The DMARC.org (Domain-based Message Authentication, Reporting and Conformance) website launched two days ago with an official press release stating that fifteen of the biggest email and technology providers have teamed up to combat the threat of deceptive email through standardization of email authentication. This includes the correct use of SPF records and DKIM.
A quote from the press release:
The DMARC specification addresses concerns that have traditionally hindered widespread deployment of an authenticated, trusted email ecosystem. Today, email receivers lack a reliable way to know the extent to which an email sender uses standards like SPF and DKIM for authenticating their messages. As a result, providers must rely on complex and imperfect measurements to separate legitimate unauthenticated messages sent by the domain owner from fraudulent phishing messages sent by a scammer.
Which companies are involved?
All of the big webmail providers are involved: AOL, Gmail, Hotmail, Yahoo! Mail (they together account for about 1,5 billion email addresses), financial institutions and service providers (Bank of America, Fidelity Investments, PayPal), social media properties (American Greetings, Facebook, LinkedIn) and email security solutions providers (Agari, Cloudmark, eCert, Return Path, Trusted Domain Project).
Which specifications are related?
Authentication Failure Reporting Format (AFRF)
A new report sub-type extension for the Abuse Report Format (ARF) (see: RFC 5965)
Allows for relaying of forensic details regarding an authentication failure
Supports reporting of SPF and/or DKIM failures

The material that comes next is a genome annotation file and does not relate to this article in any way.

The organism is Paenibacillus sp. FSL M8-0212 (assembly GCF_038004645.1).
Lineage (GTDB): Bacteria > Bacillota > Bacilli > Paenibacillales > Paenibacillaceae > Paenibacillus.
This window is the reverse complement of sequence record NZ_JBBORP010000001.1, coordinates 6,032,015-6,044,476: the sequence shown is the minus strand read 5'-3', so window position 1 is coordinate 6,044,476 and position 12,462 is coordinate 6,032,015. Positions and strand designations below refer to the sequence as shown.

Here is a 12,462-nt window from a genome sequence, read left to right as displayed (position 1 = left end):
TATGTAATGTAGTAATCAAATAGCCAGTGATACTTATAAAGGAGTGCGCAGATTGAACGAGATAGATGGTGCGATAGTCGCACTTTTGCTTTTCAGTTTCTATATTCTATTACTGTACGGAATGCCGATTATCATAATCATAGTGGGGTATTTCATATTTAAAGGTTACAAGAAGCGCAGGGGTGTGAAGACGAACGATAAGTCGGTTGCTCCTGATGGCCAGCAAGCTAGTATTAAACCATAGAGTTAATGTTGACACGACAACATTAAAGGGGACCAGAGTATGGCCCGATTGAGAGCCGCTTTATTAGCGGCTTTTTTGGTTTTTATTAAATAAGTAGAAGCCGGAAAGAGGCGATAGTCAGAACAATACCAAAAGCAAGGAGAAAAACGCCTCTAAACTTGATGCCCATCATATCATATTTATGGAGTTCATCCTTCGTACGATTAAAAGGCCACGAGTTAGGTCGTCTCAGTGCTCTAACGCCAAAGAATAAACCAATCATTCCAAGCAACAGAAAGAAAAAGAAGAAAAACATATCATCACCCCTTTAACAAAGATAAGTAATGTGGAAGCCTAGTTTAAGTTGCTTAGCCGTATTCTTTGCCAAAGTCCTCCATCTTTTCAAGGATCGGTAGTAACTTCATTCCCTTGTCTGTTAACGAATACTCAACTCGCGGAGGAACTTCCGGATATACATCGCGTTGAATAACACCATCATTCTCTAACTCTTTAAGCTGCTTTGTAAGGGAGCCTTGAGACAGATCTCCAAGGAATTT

– For SPF, reports the client IP address and the SPF record(s) that were retrieved, producing a “fail” result
– For DKIM, reports the canonicalized header and body that produced a failed signature, allowing forensic analysis by the signer to detect why the failure occurred
– Also supports ADSP reporting of messages that weren’t signed but should have been
This will be used by DMARC sites for reporting per-message failure details.
An aggregate reporting format is suggested within an appendix of the DMARC specification.
DomainKeys Identified Mail (DKIM)
DKIM provides a method for validating a domain name identity that is associated with a message through cryptographic authentication.
DMARC uses DKIM results as one method (SPF being the other) for receivers to check email.
Sender Policy Framework (SPF)
SPF provides a method for validating the envelope sender domain identity that is associated with a message through path-based authentication.
DMARC uses SPF results as one method (DKIM being the other) for receivers to check email.
The DMARC specification can be found here.
The official Gmail blogpost can be found here.
The Next Web has an article on DMARC here.